We read when the servant of the man of God rose early in the morning and went out, behold, an army with horses and chariots was around the city, and the servant said, “Alas, my master. What shall we do?” He said, “Do not be afraid, for those who are with us are more than those who are with them.” Then Elisha prayed and said, “O Lord, please open his eyes that he may see.” So the Lord opened the eyes of the young man and he saw, and behold the mountain was full of horses and chariots of fire, all around Elisha. “Alas, my master, what shall we do?” The Lord opened the eyes of the servant and he saw the innumerable host of chariots of fire.
The Lord surrounds His people. Beloved, you and I may not see horses and chariots of fire, but the Lord surrounds us as surely as he did Elisha. He defends His own.
It reminds me of the song that Nathan has taught us lately, “He Will Hold Me Fast.” Well, that’s what the Lord does to His own. He defends us. He holds to us. That means nothing gets to you, nothing touches your life, without His sovereign permission. That means no sorrow, that means no sickness, that means no temptation penetrates the divine fortress unless God so wills it.
I remember hearing Dr. Kelly say back in 2009 at Twin Lakes Conference, he said nothing comes to us except through His nail-pierced hands first.
Beloved, that is a great truth to lay ahold of. That nothing comes our way, whatever it may be, except through the nail-pierced hands of the Lord.
Notice how long this protection lasts. It’s not temporary. From this time forth and forever, God’s surrounding protection will be with His children forever. He promises His presence to His disciples just as He was returning to heaven. Remember what He said? “And behold, I am with you always, even unto the end of the age.”
Now the psalmist gives us additional insight what it means to be secured by the Lord. Look at verse 3 – “For the scepter of wickedness shall not rest on the land allotted to the righteous lest the righteous stretch out their hands to do wrong.” The Lord will never let wickedness get the upper hand so that it forces His people to sin.
As you look over the history of Israel, the scepter of wickedness only rested on the land when God’s people were stubbornly unrighteous and untrusting in Him. What do we know about that taught in the New Testament? The words of the Apostle Paul in 1 Corinthians 10:13 – The Lord will not allow us to be tempted above what you’re able to bear, for he says no temptation has overtaken you that is not common to man. God is faithful and He will not let you be tempted beyond your ability, but with the temptation He will also provide the way of escape that you may be able to endure it.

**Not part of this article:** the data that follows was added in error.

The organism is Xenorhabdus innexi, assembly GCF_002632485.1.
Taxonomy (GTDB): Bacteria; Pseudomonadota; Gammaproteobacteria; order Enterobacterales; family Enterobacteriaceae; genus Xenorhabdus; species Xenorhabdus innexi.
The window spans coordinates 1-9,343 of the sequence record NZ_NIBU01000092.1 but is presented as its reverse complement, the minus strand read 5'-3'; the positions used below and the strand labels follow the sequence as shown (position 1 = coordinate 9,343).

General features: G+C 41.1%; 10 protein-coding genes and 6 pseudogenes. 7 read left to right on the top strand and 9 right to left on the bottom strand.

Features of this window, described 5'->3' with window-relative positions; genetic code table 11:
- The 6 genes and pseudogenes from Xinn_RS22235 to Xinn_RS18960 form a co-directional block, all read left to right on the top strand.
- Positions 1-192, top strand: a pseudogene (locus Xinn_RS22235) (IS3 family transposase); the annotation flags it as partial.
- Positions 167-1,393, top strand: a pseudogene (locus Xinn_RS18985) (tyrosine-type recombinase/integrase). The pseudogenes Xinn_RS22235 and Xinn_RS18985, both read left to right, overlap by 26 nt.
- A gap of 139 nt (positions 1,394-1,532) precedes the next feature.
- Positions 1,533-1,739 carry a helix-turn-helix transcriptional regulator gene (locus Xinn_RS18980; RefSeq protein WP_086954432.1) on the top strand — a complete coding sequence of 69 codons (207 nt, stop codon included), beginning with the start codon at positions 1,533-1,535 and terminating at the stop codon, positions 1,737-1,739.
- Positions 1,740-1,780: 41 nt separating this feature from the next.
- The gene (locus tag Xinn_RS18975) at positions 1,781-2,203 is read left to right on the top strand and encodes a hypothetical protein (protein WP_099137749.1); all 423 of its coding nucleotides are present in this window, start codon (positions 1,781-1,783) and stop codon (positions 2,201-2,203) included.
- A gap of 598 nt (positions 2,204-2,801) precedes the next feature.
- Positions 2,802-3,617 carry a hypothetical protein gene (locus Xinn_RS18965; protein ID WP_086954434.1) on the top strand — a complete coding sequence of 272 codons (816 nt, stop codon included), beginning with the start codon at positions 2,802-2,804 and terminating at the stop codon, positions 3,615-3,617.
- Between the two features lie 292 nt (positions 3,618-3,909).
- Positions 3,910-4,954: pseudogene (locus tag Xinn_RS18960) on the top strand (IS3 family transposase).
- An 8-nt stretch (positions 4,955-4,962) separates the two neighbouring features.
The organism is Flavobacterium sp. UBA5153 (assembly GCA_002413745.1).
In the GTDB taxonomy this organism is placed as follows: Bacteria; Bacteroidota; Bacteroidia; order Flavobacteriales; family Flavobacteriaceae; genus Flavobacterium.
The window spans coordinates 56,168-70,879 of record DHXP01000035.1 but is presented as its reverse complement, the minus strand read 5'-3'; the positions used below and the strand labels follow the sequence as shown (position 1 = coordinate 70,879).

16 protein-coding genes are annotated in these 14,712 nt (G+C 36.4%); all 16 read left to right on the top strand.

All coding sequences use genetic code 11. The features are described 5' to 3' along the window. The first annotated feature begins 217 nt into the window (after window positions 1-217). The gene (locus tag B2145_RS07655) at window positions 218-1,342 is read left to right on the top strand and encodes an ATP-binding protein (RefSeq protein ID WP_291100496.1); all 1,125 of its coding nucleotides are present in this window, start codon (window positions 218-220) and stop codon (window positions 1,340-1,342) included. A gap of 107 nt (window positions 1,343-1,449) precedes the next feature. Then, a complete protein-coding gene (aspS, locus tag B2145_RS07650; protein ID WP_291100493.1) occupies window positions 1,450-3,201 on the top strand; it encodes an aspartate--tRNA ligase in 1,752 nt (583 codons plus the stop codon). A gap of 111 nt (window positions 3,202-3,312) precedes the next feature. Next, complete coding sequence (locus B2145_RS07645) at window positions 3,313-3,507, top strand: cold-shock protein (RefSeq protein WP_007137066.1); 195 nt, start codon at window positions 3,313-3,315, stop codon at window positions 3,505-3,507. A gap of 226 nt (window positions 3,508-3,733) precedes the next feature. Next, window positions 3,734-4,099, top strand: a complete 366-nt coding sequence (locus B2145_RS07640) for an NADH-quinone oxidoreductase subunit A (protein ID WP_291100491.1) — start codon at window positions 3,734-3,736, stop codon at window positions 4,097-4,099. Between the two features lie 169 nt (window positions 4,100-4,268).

Beloved, tonight we can never say, “God made me sin.” We can never say, as was popular when I was growing up, “The devil made me do it.” We cannot say tonight, “I had no other option.” Because what it gets down to is we sin because we want to. We fall because we choose a deliberate course of action. Realizing what Paul says to us in 1 Corinthians 10:13 that whatever temptation comes our way that we’re able to overcome, the Lord provides a way of escape.
With that promise, you know what? It should lead us to pray. It should lead us to pray for God’s restraining hand on the leadership of our country tonight. Just mentioned the insecurity that we face as a nation. We should pray that the Lord will be with the leadership, and that he will protect His people in the midst of all the insecurity that is before us, and to foster an atmosphere for righteousness to grow, and for justice to be carried out.
The Lord promises us that we’ll not be forced into sin, but He also knows that we’re easily led into it. You remember King Manesseh and you remember what it said about him, how wicked he was, more so than the Amorites, which was the all-time example of wickedness. The sad thing was as King of the kingdom of Israel he led the people into wickedness. We should pray for the Lord’s restraining hand on the leadership of our country.
What about Germany during World War II? Who would have believed that so many people would have been led into such wickedness? We can’t condemn every German who lived in Germany, but many Germans were led into great wickedness from their leadership, and we should pray. We should pray that our leaders will create an atmosphere in our land where righteousness will flourish.
This also should motivate us. It should cultivate in our walk of faith day by day, a deep longing in our hearts for the reign of King Jesus, for His return.
Let me ask you. Did you wake up this morning thinking that you belonged to Jesus Christ? Did you wake up this morning realizing you’re not your own, but been bought by the precious blood of Jesus Christ? Did you wake up this morning realizing that God is your Father and He has delivered you from the wrath to come?
But along that line, have you given any thought that this might be the day that the Lord returns for His own?
A deep impression was made on me growing up in our church in Baltimore. There was a great emphasis on the return of Christ. Yes, we had conferences that focused on that, but we had people in the membership, the believers there had a focus that the Lord could come in their lifetime, and the thought was looking for His return, but living a life that would reflect holiness.
Do you long for His return? We sing many songs about His return and the truths are deep embedded, that He has promised and we do pray as John did at the end of Revelation, even so come, Lord Jesus.